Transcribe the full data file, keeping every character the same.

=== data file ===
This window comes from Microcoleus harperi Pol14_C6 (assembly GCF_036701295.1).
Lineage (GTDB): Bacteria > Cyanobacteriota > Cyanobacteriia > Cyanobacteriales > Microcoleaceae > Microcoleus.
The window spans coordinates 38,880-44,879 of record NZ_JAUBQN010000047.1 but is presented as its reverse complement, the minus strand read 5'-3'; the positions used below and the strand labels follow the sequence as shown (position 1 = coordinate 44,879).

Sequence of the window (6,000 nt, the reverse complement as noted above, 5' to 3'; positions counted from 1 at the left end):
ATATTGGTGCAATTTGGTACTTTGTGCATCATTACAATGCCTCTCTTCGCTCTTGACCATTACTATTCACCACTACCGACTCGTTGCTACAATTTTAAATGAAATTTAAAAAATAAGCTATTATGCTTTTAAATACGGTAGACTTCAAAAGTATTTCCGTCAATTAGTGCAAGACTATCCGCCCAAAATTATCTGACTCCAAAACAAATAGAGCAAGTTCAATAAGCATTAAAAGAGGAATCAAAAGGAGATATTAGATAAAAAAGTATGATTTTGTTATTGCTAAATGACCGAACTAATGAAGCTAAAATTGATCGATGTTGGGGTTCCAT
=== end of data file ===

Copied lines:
This window comes from Microcoleus harperi Pol14_C6 (assembly GCF_036701295.1).
Lineage (GTDB): Bacteria > Cyanobacteriota > Cyanobacteriia > Cyanobacteriales > Microcoleaceae > Microcoleus.
The window spans coordinates 38,880-44,879 of record NZ_JAUBQN010000047.1 but is presented as its reverse complement, the minus strand read 5'-3'; the positions used below and the strand labels follow the sequence as shown (position 1 = coordinate 44,879).

Sequence of the window (6,000 nt, the reverse complement as noted above, 5' to 3'; positions counted from 1 at the left end):
ATATTGGTGCAATTTGGTACTTTGTGCATCATTACAATGCCTCTCTTCGCTCTTGACCATTACTATTCACCACTACCGACTCGTTGCTACAATTTTAAATGAAATTTAAAAAATAAGCTATTATGCTTTTAAATACGGTAGACTTCAAAAGTATTTCCGTCAATTAGTGCAAGACTATCCGCCCAAAATTATCTGACTCCAAAACAAATAGAGCAAGTTCAATAAGCATTAAAAGAGGAATCAAAAGGAGATATTAGATAAAAAAGTATGATTTTGTTATTGCTAAATGACCGAACTAATGAAGCTAAAATTGATCGATGTTGGGGTTCCAT